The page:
How to make the most of open strings in blues guitar solos

Muddy Waters at Cahn Auditorium in Evanston, Illinois, March 3, 1979.
(Image credit: Paul Natkin/Getty Images)

In this lesson, I’m exploring soloing approaches to the Muddy Waters blues classic, Rollin’ Stone. The song is played in the key of E, and, true to the style of acoustic Delta blues, as well as electric Chicago blues, many licks are played within the first few frets and incorporate open strings.

Ample evidence of this is heard in the acoustic playing of Robert Johnson, Big Bill Broonzy and Lightning Hopkins, as well as the electric playing of Muddy Waters, Howlin’ Wolf, Freddie King, Magic Sam and many others.

When utilizing the open strings for solo-type licks in the key of E, most often these licks are based on the E minor pentatonic (E, G, A, B, D), the E blues scale (E, G, A, Bb, B, D) or slight variations on either that will also include the major 3rd, G#, and the major 6th, C#, referencing the E Mixolydian mode (E, F#, G#, A, B, C#, D). 

“Modern” blues/rock guitarists like Jimi Hendrix, Eric Clapton, Johnny Winter and Jimmy Page learned the licks of the first-generation blues masters and ramped them up to new levels of speed and intensity. This approach was explored further by Stevie Ray Vaughan, Kenny Wayne Shepherd, Joe Bonamassa and every guitarist that plays in a blues/rock style.

There is a vast array of standard licks based on the E blues scale that utilize open strings. FIGURE 1 illustrates a typical solo-type phrase that moves quickly across all six strings in a descending manner, built from a combination of notes played at the 2nd and 3rd frets that alternate with the open strings.

Phrases like this can be played quickly via the use of bends, hammer-ons, pull-offs and slides. Jimi Hendrix blazed new trails with licks like this on Voodoo Child (Slight Return), as did Stevie Ray Vaughan with Scuttle Buttin’

(Image credit: Future)

Let’s break the phrase down to its key components. FIGURE 2 illustrates the opening five-note lick, which starts with a half-step bend on the G string’s 3rd fret, followed by the open B and high E strings and then a pull-off from D, on the B string’s 3rd fret, to the open string. “Cycle” this one-beat shape by playing it repeatedly in sequence.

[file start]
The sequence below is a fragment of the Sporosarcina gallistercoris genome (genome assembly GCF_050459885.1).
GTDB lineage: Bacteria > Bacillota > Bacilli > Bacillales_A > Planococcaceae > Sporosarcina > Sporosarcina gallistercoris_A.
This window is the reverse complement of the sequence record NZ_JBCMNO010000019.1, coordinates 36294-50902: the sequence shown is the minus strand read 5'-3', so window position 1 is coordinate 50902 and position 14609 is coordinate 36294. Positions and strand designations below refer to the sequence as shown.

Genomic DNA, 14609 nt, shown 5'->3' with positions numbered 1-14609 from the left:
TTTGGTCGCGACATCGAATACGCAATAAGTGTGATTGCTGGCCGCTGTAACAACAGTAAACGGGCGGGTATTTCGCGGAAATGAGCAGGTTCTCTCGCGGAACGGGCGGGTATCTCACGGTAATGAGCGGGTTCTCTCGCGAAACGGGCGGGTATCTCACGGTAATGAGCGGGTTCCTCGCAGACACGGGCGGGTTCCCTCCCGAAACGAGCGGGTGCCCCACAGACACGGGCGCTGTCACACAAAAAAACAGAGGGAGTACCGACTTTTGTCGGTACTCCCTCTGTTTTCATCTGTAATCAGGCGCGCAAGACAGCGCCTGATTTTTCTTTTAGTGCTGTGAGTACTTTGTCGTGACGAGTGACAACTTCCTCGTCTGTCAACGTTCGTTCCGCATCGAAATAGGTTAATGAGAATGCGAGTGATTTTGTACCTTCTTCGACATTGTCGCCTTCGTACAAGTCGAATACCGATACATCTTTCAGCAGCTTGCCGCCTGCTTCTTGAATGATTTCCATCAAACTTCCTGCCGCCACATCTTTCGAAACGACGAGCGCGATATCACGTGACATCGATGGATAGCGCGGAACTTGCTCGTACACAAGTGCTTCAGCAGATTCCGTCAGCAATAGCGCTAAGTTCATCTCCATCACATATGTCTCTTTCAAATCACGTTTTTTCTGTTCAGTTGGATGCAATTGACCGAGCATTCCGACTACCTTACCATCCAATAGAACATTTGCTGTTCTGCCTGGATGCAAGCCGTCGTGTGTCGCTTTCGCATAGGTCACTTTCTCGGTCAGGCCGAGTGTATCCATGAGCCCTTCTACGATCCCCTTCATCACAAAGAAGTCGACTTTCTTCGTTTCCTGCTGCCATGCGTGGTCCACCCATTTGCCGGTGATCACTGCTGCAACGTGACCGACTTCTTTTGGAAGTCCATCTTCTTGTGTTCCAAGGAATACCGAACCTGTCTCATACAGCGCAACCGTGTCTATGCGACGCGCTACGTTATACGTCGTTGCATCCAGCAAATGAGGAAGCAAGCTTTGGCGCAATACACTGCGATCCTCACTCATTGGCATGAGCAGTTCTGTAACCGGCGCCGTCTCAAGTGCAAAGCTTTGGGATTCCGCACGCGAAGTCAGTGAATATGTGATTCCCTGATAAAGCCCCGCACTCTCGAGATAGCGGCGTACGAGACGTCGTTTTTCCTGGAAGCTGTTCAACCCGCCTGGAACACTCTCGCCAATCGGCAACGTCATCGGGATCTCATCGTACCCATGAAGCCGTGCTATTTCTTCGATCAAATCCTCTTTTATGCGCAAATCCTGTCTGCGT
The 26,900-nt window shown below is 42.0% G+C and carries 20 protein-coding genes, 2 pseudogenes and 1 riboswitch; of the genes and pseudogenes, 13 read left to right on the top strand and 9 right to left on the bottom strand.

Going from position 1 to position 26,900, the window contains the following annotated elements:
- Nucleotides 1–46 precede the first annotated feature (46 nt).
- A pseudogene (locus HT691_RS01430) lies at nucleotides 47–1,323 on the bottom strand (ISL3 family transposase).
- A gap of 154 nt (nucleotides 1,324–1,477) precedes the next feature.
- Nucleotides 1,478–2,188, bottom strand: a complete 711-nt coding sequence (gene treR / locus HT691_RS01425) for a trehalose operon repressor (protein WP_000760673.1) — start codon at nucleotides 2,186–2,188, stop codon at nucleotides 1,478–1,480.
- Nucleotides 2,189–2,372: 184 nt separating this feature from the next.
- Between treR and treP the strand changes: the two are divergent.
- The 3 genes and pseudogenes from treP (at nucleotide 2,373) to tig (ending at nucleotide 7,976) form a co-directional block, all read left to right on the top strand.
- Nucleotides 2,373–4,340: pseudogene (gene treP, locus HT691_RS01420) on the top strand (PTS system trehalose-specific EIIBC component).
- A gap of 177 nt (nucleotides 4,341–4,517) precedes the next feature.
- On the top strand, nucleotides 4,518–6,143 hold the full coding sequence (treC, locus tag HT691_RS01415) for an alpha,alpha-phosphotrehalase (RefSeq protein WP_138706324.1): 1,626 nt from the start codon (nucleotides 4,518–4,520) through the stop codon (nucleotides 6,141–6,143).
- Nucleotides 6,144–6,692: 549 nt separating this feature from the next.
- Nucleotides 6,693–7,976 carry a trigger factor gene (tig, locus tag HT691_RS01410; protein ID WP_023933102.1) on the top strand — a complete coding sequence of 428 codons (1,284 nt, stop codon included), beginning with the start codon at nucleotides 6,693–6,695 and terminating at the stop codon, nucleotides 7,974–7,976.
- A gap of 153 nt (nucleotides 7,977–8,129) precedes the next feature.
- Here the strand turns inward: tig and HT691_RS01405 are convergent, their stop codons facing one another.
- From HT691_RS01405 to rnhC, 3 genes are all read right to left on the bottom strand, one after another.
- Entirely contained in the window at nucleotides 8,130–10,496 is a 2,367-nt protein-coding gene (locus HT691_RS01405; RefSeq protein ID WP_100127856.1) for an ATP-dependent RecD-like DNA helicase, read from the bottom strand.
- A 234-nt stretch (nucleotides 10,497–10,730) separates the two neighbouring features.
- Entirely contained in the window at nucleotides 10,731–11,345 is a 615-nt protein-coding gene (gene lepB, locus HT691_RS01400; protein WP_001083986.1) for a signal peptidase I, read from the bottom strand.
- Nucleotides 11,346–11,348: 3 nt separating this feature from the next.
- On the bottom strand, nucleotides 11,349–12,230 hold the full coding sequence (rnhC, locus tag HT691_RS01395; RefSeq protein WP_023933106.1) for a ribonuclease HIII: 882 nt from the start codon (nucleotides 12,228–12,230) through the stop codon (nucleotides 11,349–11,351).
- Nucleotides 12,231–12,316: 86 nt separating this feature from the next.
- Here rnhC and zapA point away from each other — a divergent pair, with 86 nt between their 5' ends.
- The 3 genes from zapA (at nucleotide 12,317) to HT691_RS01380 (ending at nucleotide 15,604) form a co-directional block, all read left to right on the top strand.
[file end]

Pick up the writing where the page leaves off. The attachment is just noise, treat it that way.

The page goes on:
FIGURE 3 builds on the idea by adding melodic phrases on the top two strings. Alternating in this way between the open high E and fretted G and F# notes is something one will find in the playing of T-Bone Walker (though, in T-Bone’s case, it is usually done as all fretted notes in the key of G).

In FIGURE 4, F and F# at the 1st and 2nd frets are played in the place of F# and G, a technique popularized by Stevie Ray Vaughan. FIGURE 5 offers yet another twist on this type of soloing approach.

(Image credit: Future)

The best way to work these phrases into your soloing is to play through them slowly and methodically. FIGURES 6-9 focus on the individual elements, or “puzzle pieces,”’ that you can put together in pretty much any way you please.

(Image credit: Future)

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Andy Aledort

Guitar World Associate Editor Andy Aledort is recognized worldwide for his vast contributions to guitar instruction, via his many best-selling instructional DVDs, transcription books and online lessons. Andy is a regular contributor to Guitar World and Truefire, and has toured with Dickey Betts of the Allman Brothers, as well as participating in several Jimi Hendrix Tribute Tours.